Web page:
Date
30 May 2017
Compared to most Shoushan stone sculptures that use traditional themes, Lin Fei’s nude woman series opens up new possibilities for this art form. Photo: Internet
Compared to most Shoushan stone sculptures that use traditional themes, Lin Fei’s nude woman series opens up new possibilities for this art form. Photo: Internet

Crazy Chinese stone collectors

For most people, selling properties to buy a few pieces of stone sculpture is unthinkable.

But that’s exactly what a Chinese lady did when she became obsessed with the works of Lin Fei, one of the top artisans in the field.

Lin’s father is also a renowned sculptor whose recurring motif is the bear.

Lin Fei inherited his father’s talent, but his subjects and style are completely different.

Influenced by western art, Lin Fei applies his Chinese stone carving skills to create a series of nude women sculptures.

The lady from Fuzhou, a city in the southern province of Fujian, is said to love Lin Fei’s craft so much that she sold her entire property portfolio and used the money to collect his masterpieces.

Fuzhou is a major source of Shoushan stones, which are rocks formed from the earth’s movement 100-200 million years ago.

They were often used by ancient emperors in making royal seals.

The Fuzhou lady was so keen to acquire Lin Fe’s works that she often placed an advance order as soon as she heard he was doing a new project.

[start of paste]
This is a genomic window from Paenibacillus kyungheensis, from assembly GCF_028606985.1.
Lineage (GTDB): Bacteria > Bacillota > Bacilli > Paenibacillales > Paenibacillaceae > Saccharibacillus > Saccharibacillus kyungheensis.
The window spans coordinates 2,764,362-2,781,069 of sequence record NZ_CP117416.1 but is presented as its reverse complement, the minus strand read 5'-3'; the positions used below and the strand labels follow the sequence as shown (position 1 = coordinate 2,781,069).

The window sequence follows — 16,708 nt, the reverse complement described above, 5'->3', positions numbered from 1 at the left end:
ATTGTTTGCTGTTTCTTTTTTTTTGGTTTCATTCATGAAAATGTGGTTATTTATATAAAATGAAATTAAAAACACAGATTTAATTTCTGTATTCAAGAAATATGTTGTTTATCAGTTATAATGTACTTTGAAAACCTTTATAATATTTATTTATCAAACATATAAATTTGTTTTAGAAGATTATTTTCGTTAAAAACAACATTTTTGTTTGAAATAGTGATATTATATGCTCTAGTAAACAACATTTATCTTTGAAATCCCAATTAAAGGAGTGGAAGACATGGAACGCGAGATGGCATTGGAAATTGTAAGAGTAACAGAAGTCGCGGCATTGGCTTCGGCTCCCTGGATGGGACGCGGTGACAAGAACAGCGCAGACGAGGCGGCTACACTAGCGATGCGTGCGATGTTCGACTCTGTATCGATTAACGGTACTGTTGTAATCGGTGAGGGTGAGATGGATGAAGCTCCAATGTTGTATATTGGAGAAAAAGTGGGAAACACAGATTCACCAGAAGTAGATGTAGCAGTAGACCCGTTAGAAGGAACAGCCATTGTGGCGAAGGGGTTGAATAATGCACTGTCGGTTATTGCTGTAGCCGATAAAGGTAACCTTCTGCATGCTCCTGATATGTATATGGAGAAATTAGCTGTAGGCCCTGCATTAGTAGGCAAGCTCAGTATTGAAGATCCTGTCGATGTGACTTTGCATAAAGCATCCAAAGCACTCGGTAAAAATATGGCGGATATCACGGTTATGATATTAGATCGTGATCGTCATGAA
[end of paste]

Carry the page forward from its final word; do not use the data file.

Exchanging real estate for sculpture — stone carvings that typically come in sizes that fit in the palm of your hand — is the height of folly, you might say.

The truth is years of economic boom in China fueled a tremendous demand for collectible items. From antiques to contemporary paintings, these works fetched prices that continued to surge over the past decade.

What made Shoushan stones unique is each stone has its own natural shape, color and texture, posing big limitations and challenges for artisans in the creation process.

After years of mining, the supply of Shoushan stones, which cannot be found anywhere else in the world, has almost dried up, further fanning speculation.

The market value of Shoushan stones is said to have jumped 10-20 times over the past decade, and much more so for rare pieces done by famous sculptors.

Not a few Chinese nouveau riche have joined the ranks of these art collectors in recent years.

Lin Fei’s works can easily fetch 1 million yuan (US$153,000) in auctions these days.

So that “stupid” woman from Fuzhou is now sitting on a huge fortune. Had she instead held on to her real estate assets, she would be suffering from the current property glut in China.

But as seasoned collectors put it, you must love these stones more than their value in the market.

Otherwise, it’s hard to take the plunge to buy them, resist the temptation from bidders and hold them for years with nothing to compensate you but the sheer pleasure of looking at these exquisite works of art.

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CG

EJ Insight writer

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